A major criterion in a competitiveness analysis is the ability of an airline to pass on the costs imposed by the rule to their customers. The extent to which an airline can pass costs on to its customers is determined by the elasticity of demand of the service by the customer. The elasticity of demand for a product is a measure of the responsiveness to price that consumers have in their buying habits. The elasticity of demand is defined as the percentage change in quantity demanded resulting from a 1 percent change in price. If the demand for airline travel is relatively elastic, then the airlines would have less capacity to transfer the added cost of the rule to their passengers without losing significant revenue. For operators with a niche market, the demand for their services will be less elastic and more of the cost can be transferred. For instance, specialty cargo carriers have niche markets and some ability to pass on costs. Other operators would have little flexibility. In the most extreme case are operators who provide scheduled service for larger carriers generally under contract. Overall the disproportionate impact is likely to weaken small entity operators' competitive situation, but the FAA is unable to provide a measure of how much.
While the preceding discussion points out potential impacts of the proposed rule on the competitiveness of small entities, the FAA is uncertain about this impact on the level of competition within the U.S. airline industry. The FAA has very little firm-specific flight crew schedule data and route structure market data to refine this analysis and asks commenters to provide information on the impact this proposed rule would have on the continued capacity of small airlines to compete in their current markets. The FAA invites comment from affected airlines and other parties that might better inform the agency on this competitiveness issue.
Business Closure Analysis
Even if there is a disproportionate impact and a loss in competitive positioning does not mean a firm would have to close because of this proposed rule. While small entity operators are likely to experience a significant economic impact, changes to crew schedules are difficult to assess. Further complicating this business closure analysis are the external changes as upswings in traffic demand or declines in the price of fuel quickly improve the bottom-line.
The FAA solicits comments from the aviation community regarding the likelihood of business closure. As noted previously, the FAA requests that all comments include supporting data.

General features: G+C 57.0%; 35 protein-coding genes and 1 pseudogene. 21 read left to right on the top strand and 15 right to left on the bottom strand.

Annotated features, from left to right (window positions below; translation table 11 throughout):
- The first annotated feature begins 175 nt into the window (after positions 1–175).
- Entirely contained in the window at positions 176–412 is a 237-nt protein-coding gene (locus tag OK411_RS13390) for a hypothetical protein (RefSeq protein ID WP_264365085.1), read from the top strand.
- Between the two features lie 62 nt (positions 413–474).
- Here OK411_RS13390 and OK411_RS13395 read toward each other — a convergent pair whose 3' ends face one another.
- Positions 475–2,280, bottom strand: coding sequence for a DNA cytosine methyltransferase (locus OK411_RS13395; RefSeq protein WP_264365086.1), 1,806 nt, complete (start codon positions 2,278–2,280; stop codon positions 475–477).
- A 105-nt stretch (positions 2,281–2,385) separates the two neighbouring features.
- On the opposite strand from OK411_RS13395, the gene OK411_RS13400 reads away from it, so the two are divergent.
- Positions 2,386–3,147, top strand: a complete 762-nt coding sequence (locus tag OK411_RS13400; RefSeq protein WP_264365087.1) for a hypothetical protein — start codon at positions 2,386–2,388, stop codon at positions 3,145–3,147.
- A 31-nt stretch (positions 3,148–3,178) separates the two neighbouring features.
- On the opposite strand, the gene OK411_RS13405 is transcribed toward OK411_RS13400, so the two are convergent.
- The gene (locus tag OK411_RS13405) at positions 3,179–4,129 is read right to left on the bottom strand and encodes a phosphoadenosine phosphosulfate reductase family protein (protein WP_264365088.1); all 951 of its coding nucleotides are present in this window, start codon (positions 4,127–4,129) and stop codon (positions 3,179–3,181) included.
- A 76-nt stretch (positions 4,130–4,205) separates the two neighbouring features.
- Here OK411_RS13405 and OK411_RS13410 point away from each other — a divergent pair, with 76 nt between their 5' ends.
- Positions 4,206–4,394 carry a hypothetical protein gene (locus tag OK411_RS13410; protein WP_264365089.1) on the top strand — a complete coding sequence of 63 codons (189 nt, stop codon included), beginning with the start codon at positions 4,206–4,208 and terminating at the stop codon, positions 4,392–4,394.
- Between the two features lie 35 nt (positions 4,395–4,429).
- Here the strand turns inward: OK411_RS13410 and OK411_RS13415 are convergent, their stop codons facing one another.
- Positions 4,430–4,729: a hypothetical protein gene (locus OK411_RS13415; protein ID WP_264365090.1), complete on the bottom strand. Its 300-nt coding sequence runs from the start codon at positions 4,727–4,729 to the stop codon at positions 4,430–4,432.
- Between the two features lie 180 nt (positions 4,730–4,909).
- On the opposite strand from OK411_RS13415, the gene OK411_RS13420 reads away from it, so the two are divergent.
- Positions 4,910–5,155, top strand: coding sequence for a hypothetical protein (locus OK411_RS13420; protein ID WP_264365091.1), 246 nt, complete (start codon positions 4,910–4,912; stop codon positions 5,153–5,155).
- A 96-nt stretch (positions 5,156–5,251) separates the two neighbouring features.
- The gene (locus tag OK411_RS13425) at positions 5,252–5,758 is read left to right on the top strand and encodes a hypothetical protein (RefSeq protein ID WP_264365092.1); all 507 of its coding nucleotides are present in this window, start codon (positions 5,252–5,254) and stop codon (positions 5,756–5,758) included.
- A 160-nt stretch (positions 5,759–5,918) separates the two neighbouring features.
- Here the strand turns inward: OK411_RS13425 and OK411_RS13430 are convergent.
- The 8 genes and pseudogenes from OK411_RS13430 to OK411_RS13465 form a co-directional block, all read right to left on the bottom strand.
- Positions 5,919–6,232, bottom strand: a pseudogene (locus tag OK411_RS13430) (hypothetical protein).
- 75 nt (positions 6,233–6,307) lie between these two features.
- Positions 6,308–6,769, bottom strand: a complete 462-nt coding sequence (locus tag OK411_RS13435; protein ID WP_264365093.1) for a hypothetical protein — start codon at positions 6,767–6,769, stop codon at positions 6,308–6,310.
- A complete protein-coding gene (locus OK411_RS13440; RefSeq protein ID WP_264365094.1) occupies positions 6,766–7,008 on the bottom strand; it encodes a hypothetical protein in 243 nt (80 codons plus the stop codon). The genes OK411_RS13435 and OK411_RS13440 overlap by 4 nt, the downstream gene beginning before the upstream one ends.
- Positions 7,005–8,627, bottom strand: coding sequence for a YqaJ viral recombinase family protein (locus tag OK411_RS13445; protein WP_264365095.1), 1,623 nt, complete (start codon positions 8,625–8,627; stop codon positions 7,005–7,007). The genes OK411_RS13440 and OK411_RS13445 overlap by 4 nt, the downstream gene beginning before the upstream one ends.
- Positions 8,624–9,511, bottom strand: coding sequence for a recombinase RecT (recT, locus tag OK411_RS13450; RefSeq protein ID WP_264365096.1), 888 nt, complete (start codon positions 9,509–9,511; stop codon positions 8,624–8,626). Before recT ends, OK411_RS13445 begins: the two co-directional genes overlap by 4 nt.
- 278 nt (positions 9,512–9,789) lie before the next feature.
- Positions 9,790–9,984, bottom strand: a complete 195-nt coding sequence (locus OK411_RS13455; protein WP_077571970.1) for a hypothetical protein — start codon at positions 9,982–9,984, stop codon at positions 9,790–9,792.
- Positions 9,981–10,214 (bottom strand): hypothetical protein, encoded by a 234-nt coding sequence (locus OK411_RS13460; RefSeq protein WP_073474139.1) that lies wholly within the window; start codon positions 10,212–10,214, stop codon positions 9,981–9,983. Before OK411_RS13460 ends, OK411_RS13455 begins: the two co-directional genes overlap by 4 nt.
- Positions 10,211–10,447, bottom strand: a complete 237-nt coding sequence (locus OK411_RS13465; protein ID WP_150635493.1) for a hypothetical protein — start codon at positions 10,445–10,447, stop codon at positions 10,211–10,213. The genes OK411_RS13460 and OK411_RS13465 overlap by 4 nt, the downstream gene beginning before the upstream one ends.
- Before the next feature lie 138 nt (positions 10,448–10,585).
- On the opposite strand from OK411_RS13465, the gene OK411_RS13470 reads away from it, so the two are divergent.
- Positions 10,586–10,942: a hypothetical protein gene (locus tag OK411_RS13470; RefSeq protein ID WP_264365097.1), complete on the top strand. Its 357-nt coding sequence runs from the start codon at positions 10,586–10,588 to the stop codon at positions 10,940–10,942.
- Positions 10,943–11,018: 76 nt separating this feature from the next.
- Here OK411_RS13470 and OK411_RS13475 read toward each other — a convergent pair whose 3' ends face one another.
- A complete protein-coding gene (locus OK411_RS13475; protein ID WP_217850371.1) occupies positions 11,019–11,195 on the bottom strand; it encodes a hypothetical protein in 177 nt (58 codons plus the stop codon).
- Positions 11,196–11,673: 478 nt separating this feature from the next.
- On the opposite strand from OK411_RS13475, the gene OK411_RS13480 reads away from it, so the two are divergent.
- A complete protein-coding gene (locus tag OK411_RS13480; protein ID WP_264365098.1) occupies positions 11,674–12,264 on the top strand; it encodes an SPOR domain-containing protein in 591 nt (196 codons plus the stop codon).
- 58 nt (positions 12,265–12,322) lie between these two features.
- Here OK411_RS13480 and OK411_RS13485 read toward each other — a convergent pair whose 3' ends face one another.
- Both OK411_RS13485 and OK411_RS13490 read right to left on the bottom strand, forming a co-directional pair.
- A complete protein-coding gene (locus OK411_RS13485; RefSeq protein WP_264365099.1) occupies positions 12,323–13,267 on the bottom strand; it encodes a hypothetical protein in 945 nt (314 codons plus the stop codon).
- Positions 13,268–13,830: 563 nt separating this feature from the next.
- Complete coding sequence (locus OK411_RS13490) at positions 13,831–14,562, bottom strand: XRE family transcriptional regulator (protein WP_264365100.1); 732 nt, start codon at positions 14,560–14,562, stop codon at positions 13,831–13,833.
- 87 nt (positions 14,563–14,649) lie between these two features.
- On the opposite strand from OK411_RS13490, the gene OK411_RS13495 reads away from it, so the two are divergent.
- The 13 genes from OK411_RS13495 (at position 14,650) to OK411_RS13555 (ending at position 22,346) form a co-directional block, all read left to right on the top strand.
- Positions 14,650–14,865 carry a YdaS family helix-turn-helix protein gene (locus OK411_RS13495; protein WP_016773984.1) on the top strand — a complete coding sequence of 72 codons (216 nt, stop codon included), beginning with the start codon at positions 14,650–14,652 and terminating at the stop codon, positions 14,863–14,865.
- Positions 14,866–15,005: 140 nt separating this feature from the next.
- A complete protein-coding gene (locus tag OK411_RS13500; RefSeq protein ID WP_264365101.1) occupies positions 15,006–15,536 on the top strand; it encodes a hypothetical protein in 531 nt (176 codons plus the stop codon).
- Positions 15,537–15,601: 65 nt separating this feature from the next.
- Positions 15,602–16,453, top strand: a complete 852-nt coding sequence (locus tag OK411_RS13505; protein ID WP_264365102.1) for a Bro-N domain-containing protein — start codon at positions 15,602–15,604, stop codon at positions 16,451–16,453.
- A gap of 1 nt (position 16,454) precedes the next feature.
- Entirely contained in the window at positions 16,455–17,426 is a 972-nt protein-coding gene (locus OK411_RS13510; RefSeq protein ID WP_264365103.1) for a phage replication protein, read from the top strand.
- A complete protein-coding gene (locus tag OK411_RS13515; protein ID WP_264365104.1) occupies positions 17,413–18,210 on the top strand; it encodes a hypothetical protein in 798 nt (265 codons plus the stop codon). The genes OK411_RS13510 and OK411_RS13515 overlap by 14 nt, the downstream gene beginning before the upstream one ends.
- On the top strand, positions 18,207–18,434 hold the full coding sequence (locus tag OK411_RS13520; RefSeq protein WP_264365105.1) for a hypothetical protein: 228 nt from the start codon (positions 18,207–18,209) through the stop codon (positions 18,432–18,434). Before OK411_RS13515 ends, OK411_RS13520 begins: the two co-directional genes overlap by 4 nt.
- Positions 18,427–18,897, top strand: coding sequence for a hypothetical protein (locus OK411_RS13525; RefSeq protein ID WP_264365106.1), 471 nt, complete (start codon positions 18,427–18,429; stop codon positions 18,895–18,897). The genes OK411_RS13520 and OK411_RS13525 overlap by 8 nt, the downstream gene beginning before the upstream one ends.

In accordance with the RFA, the FAA considered alternatives to the proposed rule to mitigate or eliminate significant economic impacts on small entities.
Alternative One—The FAA is promulgating this rule because the status quo alternative subjects the society to an unacceptably high aviation accident risk.
Alternative Two—The FAA considered extending the compliance time, but again the purpose of this proposed rule is to reduce the accident risk and postponing the compliance period extends this risk.
Alternative Three—The FAA did consider expanding the rule to include part 135 operators. All or nearly all of these operators are small entities. As the economic impact may be more severe, the agency wants to study the impact on these operators before proposing a rulemaking.
The FAA has tentatively determined that there are no reasonable alternatives to this rulemaking that would lessen the potential impact on a substantial number of small entities. The agency seeks comment on this assessment.
Unfunded Mandates Assessment
Title II of the Unfunded Mandates Reform Act of 1995 (Pub. L. 104-4) requires each Federal agency to prepare a written statement assessing the effects of any Federal mandate in a proposed or final agency rule that may result in an expenditure of $100 million or more (in 1995 dollars) in any one year by State, local, and tribal governments, in the aggregate, or by the private sector; such a mandate is deemed to be a “significant regulatory action.” The FAA currently uses an inflation-adjusted value of $143.1 million in lieu of $100 million. This proposed rule contains such a mandate; therefore, the requirements of Title II apply. The alternatives considered by the FAA are discussed above in the Summary of Benefits and Costs section.
Paperwork Reduction Act
This proposal contains the following new information collection requirements. As required by the Paperwork Reduction Act of 1995 (44 U.S.C. 3507(d)), the FAA has submitted the information requirements associated with this proposal to the Office of Management and Budget for its review.
Title: Flightcrew Member Duty and Rest Requirements.
Summary: The FAA is proposing data collection from air carriers certificated under Title 14 Code of Federal Aviation Regulations (14 CFR) part 121 as prescribed in 14 CFR part 117, Flight and Duty Limitations and Rest Requirements: Flightcrew Members. Two sections in the proposal drive this requirement, 14 CFR part 117, § 117.7 Schedule Reliability and § 117.31 Operations in Unsafe Areas. In accordance with these two sections, each affected air carrier is required to submit a report to the FAA detailing: